A UK Catholic diocese has launched what is believed to be the UK’s first-ever Mass available to listen to directly by phone.
The new service has been provided specifically by the Middlesbrough diocese for Catholics without internet access, following on from the success of online services, introduced after the suspension of public mass earlier this year.
Lockdown has seen a proportion of UK residents turn to prayer; a survey of more than 2,000 people has revealed that a quarter of UK adults have listened to or watched a religious service since the lockdown began. This figure included more younger people (18–34) than those aged over 55, and twenty per cent of those who said they have done so had never attended Church before.
This trend has been reflected in the popularity of live-streamed Mass, with some churches registering online congregations far outstripping those physically present in more normal times. In Middlesborough, thousands of people have been tuning in to online Masses broadcast from St Mary’s Cathedral, the mother church of the Diocese, and from parishes across the region. One parish, St Thérèse of Lisieux, in Ingleby Barwick saw 4,700 views of one of their Easter services.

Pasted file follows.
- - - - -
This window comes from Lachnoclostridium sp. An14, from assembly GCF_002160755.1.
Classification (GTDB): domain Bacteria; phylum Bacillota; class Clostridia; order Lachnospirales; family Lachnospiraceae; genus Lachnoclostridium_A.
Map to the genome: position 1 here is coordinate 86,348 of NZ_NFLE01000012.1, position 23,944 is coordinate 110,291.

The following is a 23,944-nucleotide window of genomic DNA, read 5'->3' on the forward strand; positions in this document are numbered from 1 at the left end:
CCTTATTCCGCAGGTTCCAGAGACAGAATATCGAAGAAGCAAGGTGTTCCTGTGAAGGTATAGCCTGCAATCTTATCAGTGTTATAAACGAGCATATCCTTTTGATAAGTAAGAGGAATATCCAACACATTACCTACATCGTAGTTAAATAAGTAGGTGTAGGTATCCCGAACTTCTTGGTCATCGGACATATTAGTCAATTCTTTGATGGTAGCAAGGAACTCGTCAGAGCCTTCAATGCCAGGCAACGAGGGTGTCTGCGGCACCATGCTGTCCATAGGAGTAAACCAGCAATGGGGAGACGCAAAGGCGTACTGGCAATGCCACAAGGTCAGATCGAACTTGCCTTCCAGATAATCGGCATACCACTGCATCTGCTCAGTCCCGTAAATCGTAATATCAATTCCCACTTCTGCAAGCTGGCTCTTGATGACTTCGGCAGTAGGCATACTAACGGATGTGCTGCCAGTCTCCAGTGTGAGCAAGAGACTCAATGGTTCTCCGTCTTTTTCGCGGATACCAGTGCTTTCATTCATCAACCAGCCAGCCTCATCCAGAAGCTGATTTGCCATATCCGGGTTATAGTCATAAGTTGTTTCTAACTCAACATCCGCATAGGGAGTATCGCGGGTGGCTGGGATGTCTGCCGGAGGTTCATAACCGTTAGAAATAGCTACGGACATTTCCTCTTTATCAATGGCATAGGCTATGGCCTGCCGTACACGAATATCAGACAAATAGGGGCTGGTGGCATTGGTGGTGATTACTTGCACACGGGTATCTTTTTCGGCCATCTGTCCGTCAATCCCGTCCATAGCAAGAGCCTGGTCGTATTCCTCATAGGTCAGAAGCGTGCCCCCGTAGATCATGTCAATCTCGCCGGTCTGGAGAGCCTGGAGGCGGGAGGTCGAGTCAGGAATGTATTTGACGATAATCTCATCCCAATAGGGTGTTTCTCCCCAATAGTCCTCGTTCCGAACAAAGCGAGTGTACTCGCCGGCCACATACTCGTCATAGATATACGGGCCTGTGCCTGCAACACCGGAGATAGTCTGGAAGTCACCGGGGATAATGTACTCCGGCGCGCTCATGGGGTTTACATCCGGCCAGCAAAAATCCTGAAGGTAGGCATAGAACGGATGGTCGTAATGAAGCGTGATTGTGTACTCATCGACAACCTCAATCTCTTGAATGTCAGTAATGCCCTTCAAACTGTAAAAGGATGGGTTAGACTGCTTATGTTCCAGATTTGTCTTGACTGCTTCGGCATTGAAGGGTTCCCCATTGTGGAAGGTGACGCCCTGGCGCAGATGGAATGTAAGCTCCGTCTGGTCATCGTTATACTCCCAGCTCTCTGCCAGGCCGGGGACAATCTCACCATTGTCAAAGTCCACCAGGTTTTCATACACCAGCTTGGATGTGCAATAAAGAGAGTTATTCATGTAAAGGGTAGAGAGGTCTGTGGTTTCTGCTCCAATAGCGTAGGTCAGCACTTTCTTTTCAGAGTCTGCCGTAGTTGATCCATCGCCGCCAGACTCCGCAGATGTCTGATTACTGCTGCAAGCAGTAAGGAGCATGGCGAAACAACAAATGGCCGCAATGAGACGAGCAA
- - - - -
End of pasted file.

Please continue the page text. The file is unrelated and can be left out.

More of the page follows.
Despite this success, however, clergy and lay Catholics have raised concerns about parishioners without internet access who are unable to view online services. After a local member of the Knights of Columba proposed setting up a “dial-a-mass” service, a phone number was set up, and Father Albert Schembri, of St Mary’s Cathedral, celebrated the first recorded Mass. 100 people called the service on the day it was launched, Sunday 3 May.
Canon Derek Turnham, head of diocesan communications said he was “delighted” by the new system, which expands upon the digital outreach by parishes already taking place over email and social media networks.
Middlesborough diocese is also planning to run a “virtual” Lourdes pilgrimage after cancelling its annual visit to the French shrine at the end of May. The “virtual” pilgrimage will involve services on Facebook as well as special prayers and reflections. The Lourdes shrine closed earlier this year, on 17 March, for the first time since it opened in 1861, in compliance with French government lockdown regulations.